Monday was absolutely a big day for Mulan fans and fans of Chinese actress Liu Yifei because Disney finally dropped the teaser trailer for the live-action remake of the 1998 animated classic, with Liu playing the title role.
Directed by Niki Caro, the film, based on the narrative poem The Ballad of Mulan, follows the story of Mulan, who masquerades as a man to take her ailing father’s place in the Imperial Army after the threat of the invading Huns requires a man from every family to sign up for compulsory military service.
In its first 24 hours, the first-look logged 175.1 million online views, topping all Disney live action productions save The Lion King, which roared to a record 224 million in its November debut, according to Deadline.com, a US online entertainment magazine.
Of the 175 million global Mulan look-sees, 52 million came from China, Mulan’s home country. Shortly after viewers were blown away by Liu’s marvelous martial skills shown in the action-packed 90-second clip, history-minded social media users began to cast doubt on some of the cultural details in the film, such as the characters’ makeup and the setting.
A screenshot of the trailer, featuring Mulan dressed in splendid attire and wearing heavy makeup for a blind date, soon went viral as many viewers ranted that they were literally flabbergasted by the bold makeup.
In the screenshot, Liu’s face is covered in geisha-like white foundation, with a dusting of light yellow hue on her forehead, a red floral pattern drawn between her eyebrows, and a heavy blush on her cheeks. Many net users even complained that seeing Liu in this makeup sent shivers down their spines.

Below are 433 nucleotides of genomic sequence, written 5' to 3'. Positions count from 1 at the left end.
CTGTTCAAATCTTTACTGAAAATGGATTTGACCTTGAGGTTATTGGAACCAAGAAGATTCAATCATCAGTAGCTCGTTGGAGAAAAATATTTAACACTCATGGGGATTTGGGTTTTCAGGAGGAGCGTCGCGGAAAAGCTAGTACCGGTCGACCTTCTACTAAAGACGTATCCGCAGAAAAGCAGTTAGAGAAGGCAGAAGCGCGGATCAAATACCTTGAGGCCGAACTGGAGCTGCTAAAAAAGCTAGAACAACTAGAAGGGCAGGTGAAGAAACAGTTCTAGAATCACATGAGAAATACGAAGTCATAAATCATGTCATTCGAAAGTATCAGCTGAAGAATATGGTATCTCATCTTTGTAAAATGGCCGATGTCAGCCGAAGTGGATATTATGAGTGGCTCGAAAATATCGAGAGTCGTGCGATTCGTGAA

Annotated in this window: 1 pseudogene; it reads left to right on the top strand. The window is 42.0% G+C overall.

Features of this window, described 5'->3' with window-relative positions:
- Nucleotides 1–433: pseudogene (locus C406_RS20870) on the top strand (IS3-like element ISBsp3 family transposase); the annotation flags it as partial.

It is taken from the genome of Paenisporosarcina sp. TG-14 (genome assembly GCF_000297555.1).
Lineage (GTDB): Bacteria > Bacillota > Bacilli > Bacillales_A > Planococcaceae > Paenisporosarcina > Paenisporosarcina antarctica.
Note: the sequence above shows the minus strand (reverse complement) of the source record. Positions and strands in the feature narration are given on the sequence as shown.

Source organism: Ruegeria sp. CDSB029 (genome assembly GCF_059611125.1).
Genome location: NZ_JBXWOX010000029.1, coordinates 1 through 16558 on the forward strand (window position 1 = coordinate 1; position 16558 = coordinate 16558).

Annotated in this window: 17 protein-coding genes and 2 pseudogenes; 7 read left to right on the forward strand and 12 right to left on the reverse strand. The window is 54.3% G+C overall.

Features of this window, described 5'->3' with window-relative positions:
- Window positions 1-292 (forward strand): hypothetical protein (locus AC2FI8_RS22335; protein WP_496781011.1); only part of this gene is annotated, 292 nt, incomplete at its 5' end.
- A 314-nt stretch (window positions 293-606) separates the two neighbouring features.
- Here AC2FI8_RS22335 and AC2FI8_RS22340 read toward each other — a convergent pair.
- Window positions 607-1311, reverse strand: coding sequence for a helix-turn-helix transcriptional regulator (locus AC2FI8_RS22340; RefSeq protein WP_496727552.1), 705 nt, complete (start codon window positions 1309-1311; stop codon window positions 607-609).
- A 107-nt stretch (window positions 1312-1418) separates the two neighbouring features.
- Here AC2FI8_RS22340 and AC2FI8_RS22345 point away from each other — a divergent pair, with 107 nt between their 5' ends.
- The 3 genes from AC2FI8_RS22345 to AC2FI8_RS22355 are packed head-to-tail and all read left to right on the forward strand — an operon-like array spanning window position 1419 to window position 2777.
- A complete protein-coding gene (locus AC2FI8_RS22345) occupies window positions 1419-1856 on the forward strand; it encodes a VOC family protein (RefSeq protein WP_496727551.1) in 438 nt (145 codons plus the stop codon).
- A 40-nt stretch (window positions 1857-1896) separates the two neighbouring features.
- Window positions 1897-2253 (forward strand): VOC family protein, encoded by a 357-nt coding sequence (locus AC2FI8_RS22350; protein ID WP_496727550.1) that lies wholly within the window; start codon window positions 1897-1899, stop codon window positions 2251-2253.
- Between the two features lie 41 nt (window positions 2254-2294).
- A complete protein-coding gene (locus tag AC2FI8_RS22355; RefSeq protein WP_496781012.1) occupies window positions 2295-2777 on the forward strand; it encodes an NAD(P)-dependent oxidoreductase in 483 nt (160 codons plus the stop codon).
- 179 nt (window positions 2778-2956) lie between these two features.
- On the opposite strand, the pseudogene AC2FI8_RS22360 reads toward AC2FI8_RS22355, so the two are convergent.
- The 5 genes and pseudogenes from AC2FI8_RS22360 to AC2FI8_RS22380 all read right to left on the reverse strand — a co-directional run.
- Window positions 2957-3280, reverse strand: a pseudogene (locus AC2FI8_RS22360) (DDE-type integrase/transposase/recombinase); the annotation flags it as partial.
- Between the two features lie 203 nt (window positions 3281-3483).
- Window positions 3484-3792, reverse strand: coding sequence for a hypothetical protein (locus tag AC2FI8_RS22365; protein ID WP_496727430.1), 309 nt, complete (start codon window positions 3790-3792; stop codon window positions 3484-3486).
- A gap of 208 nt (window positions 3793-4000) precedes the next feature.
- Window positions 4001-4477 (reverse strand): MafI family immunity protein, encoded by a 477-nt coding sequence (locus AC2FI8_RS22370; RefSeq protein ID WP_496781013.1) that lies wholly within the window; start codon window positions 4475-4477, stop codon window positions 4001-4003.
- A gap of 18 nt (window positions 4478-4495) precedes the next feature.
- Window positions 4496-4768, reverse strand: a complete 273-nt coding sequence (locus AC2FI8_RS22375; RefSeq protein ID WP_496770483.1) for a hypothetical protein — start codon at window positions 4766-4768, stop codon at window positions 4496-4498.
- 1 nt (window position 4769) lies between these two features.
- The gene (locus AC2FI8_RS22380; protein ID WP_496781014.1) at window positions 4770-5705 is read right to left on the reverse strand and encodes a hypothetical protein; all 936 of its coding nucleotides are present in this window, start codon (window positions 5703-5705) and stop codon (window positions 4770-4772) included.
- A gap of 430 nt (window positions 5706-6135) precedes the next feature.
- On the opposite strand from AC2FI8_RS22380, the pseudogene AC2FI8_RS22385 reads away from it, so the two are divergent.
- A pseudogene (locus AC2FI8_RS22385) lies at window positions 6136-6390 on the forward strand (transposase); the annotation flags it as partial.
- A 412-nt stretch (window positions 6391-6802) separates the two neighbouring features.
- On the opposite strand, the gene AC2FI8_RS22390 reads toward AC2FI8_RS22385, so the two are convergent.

However, some netizens defended the film by posting ancient paintings from the period of the Wei, Jin, and Southern and Northern dynasties (220-589), showing that makeup in the film is actually an effort to mimic the makeup of that period.
During the Southern and Northern dynasties (420-581), the era in which Hua Mulan lived, women enjoyed sticking Hua Huang on the face. Hua Huang, or yellow flower, was a type of makeup technique used by Chinese ancient women. They cut golden or yellow paper into floral designs, and pasted it on their faces.
In The Ballad of Mulan, the line “I adorn my forehead with Hua Huang before the mirror” is just about this kind of makeup, commented a user on Douban, China’s most popular film review site.
Despite the solid evidence, some viewers insisted that art should evolve with the times, and films are no exception. The makeup artists for a modern film should take into account contemporary aesthetic standards. Moreover, Disney’s film is an entertainment production rather than a historical drama.
The buildings in the film also sparked controversy as the tulou, or earthen houses featured in the trailer, are typical rural dwellings in East China’s Fujian province.
Mulan is a legendary figure whose hometown cannot be precisely confirmed, but the consensus is that she was most likely from Central China due to the fact that she filled her father’s shoes to resist the invasion of the nomadic Huns from Central Asia.
But others argue that maybe tulou were not exclusively built in Fujian province in ancient China, and there is no need to be excessively critical about Disney’s use of Chinese elements. It is good enough as long as audiences, on first seeing one, know it is based from ancient China and appreciate the beauty of Chinese architecture.
Critics also point out that debates on the cultural details in film productions should be celebrated, as they show people’s love for their own culture and care about its integrity.